Russia Facing Expulsion from Euro 2020 and Olympics

The news first broke yesterday afternoon in the New York Times and yesterday evening the World Anti Doping Agency confirmed that its powerful Compliance committee was recommending the long term exile of Russia from all major international sport.

This could include St Petersburg being removed as one of the venues for Euro 2020 and the Russian team being excluded from taking part in the tournament, potentially freeing up one more place. Scotland finished third in the Qualifying Group where Russia came second to Belgium.

Wada’s Executive Committee is expected to rubber-stamp the recommendations at a specially convened meeting in Paris on December 9th.

The report runs to 26 pages and is damning of Russian practices. It follows on from data which had been belatedly delivered as part of an investigation that took place in January this year and which revealed inconsistencies and certain elements of data having been suspiciously removed.

The clear inference of the material which has come into the public domain is that cheating has been tolerated and enabled on a vast scale.

One section of the report states that there had been “planted fabricated evidence into the LIMS database (purported messages between laboratory staff members) to support the argument now being advanced by the Russian authorities that it was (original whistleblower) Dr Grigory Rodchenkov and two co-conspirators who falsified entries in the Moscow LIMS database as part of a scheme to extort money from athletes.”

The Compliance Review Committee concluded that this is “an extremely serious case of non-compliance with the requirement to provide an authentic copy of the Moscow data, with several aggravating features”.

The penalties which are being proposed are as sever as can be imposed under existing rules and will exclude Russia from global sport for a minimum period of four years.

The sanctions will apply to all bodies that are signed up to WADA, including FIFA and UEFA.

In full the recommendations being put forward by the committee are as follows:

  • Russian Government officials/representatives may not be appointed to sit and may not sit as members of the boards or committees or any other bodies of any Code Signatory (or its members) or association of Signatories.
  • Russian Government officials/representatives may not participate in or attend any of the following events held in the Four Year Period: (a) the Youth Olympic Games (summer and winter); (b) the Olympic Games and Paralympic Games (summer and winter); (c) any other event organized by a Major Event Organisation; and (d) any World Championships organized or sanctioned by any Signatory (together, the Major Events).
  • Russia may not host in the Four Year Period, or bid for or be granted in the Four Year Period, the right to host (whether during or after the Four Year Period) any editions of the Major Events.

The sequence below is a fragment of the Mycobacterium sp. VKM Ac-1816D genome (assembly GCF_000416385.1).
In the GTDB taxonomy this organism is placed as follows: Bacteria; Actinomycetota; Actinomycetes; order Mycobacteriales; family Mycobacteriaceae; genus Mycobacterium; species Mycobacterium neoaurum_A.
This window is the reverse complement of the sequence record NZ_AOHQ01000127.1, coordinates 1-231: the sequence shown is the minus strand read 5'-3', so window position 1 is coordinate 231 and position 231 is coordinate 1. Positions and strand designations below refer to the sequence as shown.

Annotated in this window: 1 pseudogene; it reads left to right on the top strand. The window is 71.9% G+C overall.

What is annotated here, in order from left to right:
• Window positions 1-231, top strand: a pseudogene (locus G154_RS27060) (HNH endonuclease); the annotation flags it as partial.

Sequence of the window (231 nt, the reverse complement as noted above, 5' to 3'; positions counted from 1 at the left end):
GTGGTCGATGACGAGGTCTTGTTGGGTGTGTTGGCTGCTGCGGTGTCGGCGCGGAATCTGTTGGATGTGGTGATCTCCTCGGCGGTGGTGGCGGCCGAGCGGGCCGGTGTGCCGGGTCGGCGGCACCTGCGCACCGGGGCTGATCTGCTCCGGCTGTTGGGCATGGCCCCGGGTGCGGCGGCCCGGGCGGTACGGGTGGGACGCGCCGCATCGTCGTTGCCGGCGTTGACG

• Where the right to host a Major Event in the Four Year Period has already been awarded to Russia, the Signatory must withdraw that right and re-assign the event to another country, unless it is legally or practically impossible to do so. In addition, Russia may not bid for the right to host the 2032 Olympic and Paralympic Games, irrespective of whether the bidding takes place during or after the Four Year Period.
  • Russia’s flag may not be flown at any Major Event staged in the Four Year Period.
    Neither the President, the Secretary-General, the CEO, nor any member of the Executive Board/Governing Board of either the Russian Olympic Committee or the Russian Paralympic Committee may participate in or attend any Major Event staged in the Four Year Period.
  • Russian athletes and their support personnel may only participate in Major Events staged in the Four Year Period where they are able to demonstrate that they are not implicated in any way by the non-compliance (i.e., they are not mentioned in incriminating circumstances in the McLaren reports, there are no positive findings reported for them in the database, and no data relating to their samples has been manipulated), in accordance with strict conditions to be defined by WADA (or the Court of Arbitration for Sport (CAS), if it sees fit), pursuant to the mechanism foreseen in ISCCS Article 11.2.6. In this circumstance, they may not represent the Russian Federation.
  • Given the aggravating factors that are present in this case, RUSADA must pay all WADA’s costs on this file incurred since January 2019 and, in addition, a fine to WADA of 10% of its 2019 income or USD 100,000 (whichever is lower). This is the maximum fine available under the rules.

Sport Ireland had been highly critical, alongside others, of delays in providing data as part of the investigation.

The findings suggest they were absolutely right.

If Russia refuses to accept the sanctions then the case will go forward to the Court of Arbitration in Sport though any case is likely to be expedited and would certainly have been upheld or rejected in plenty of time for the Euro’s and the Olympic Games both taking place next summer.



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